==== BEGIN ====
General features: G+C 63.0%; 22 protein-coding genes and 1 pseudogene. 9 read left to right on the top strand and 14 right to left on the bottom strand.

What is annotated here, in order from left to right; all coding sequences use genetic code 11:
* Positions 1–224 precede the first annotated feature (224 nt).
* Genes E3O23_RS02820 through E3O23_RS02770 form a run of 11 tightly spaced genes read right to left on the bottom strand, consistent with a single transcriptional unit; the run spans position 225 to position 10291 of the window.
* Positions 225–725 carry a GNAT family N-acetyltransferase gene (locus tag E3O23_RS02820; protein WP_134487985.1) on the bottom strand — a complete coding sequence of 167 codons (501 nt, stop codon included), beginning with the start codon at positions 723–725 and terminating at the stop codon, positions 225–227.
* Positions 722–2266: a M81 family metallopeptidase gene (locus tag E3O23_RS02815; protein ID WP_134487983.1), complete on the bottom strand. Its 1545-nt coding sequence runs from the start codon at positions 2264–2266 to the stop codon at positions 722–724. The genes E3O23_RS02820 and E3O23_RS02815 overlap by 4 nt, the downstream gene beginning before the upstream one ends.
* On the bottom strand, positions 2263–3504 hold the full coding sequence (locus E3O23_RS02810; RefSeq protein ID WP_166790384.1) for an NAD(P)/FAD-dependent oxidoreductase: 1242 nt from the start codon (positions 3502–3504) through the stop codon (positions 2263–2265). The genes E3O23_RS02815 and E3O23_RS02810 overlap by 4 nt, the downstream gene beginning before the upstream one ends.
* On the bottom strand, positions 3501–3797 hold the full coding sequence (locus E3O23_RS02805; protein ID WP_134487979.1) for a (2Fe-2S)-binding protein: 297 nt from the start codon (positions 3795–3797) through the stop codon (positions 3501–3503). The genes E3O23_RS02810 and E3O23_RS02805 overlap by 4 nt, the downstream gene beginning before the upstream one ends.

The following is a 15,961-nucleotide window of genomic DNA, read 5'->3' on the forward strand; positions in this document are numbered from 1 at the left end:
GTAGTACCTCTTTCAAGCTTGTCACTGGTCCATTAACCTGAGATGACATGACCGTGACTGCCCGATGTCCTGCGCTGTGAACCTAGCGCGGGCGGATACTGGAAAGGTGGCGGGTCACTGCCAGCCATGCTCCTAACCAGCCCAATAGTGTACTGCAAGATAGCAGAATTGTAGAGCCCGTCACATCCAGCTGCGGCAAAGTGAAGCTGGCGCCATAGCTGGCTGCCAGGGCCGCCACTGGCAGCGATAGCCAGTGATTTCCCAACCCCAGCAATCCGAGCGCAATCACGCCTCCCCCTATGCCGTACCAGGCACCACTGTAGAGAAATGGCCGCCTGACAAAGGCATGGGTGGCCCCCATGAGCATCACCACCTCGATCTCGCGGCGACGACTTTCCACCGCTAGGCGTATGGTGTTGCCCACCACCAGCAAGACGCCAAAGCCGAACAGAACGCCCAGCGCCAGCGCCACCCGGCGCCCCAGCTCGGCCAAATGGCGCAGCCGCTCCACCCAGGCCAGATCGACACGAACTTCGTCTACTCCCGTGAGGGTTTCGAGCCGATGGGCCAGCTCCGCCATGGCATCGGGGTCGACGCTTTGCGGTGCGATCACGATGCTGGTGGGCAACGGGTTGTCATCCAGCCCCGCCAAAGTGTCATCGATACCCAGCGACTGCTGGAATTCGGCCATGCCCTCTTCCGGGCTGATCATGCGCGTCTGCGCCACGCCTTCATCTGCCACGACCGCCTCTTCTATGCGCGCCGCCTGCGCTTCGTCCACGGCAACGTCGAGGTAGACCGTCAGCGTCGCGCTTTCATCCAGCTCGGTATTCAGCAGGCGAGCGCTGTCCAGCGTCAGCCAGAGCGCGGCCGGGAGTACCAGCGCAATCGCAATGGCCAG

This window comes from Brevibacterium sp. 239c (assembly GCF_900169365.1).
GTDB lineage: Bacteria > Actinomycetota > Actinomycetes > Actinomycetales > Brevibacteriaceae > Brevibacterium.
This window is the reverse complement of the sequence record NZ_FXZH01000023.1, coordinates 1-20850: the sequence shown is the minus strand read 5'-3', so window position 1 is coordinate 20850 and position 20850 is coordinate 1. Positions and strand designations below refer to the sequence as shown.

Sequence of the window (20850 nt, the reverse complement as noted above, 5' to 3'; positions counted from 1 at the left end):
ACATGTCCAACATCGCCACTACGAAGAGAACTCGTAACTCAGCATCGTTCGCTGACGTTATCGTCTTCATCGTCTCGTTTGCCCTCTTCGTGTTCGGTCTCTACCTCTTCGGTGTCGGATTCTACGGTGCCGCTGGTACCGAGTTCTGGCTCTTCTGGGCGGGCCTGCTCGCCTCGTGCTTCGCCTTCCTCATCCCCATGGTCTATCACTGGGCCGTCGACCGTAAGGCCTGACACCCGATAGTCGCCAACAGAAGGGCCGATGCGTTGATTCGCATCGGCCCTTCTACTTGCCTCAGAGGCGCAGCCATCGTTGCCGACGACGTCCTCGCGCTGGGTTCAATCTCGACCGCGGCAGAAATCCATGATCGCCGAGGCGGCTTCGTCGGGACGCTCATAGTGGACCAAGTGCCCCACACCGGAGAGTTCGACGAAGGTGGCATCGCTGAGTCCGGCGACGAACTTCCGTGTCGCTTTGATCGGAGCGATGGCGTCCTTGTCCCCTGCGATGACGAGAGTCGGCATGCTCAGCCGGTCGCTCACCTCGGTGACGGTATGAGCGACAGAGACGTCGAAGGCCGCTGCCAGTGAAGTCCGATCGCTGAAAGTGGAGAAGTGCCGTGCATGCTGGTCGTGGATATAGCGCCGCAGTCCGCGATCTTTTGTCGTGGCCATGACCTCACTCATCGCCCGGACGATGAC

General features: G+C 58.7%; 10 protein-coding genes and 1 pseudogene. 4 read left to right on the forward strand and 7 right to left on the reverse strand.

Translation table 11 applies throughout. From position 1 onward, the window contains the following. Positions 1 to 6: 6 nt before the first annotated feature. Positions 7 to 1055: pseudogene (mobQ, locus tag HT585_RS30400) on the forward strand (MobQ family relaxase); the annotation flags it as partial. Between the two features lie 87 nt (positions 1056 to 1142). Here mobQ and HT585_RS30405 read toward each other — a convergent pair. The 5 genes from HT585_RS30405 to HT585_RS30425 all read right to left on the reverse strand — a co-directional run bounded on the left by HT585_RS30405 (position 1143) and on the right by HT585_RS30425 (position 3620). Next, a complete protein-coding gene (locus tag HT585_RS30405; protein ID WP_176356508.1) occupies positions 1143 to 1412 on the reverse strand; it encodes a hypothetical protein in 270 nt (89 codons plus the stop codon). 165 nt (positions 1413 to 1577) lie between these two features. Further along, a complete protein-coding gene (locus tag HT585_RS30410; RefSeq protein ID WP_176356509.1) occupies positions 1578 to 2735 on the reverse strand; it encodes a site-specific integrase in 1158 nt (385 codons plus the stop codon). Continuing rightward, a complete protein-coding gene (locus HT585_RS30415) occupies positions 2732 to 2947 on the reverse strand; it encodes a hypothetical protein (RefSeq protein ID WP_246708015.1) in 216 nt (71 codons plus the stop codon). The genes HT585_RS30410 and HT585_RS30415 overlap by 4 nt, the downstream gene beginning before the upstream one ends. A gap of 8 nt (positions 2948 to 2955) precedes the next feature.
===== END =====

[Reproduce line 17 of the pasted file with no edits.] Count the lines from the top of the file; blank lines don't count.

Translation table 11 applies throughout. From position 1 onward, the window contains the following. Positions 1 to 6: 6 nt before the first annotated feature. Positions 7 to 1055: pseudogene (mobQ, locus tag HT585_RS30400) on the forward strand (MobQ family relaxase); the annotation flags it as partial. Between the two features lie 87 nt (positions 1056 to 1142). Here mobQ and HT585_RS30405 read toward each other — a convergent pair. The 5 genes from HT585_RS30405 to HT585_RS30425 all read right to left on the reverse strand — a co-directional run bounded on the left by HT585_RS30405 (position 1143) and on the right by HT585_RS30425 (position 3620). Next, a complete protein-coding gene (locus tag HT585_RS30405; protein ID WP_176356508.1) occupies positions 1143 to 1412 on the reverse strand; it encodes a hypothetical protein in 270 nt (89 codons plus the stop codon). 165 nt (positions 1413 to 1577) lie between these two features. Further along, a complete protein-coding gene (locus tag HT585_RS30410; RefSeq protein ID WP_176356509.1) occupies positions 1578 to 2735 on the reverse strand; it encodes a site-specific integrase in 1158 nt (385 codons plus the stop codon). Continuing rightward, a complete protein-coding gene (locus HT585_RS30415) occupies positions 2732 to 2947 on the reverse strand; it encodes a hypothetical protein (RefSeq protein ID WP_246708015.1) in 216 nt (71 codons plus the stop codon). The genes HT585_RS30410 and HT585_RS30415 overlap by 4 nt, the downstream gene beginning before the upstream one ends. A gap of 8 nt (positions 2948 to 2955) precedes the next feature.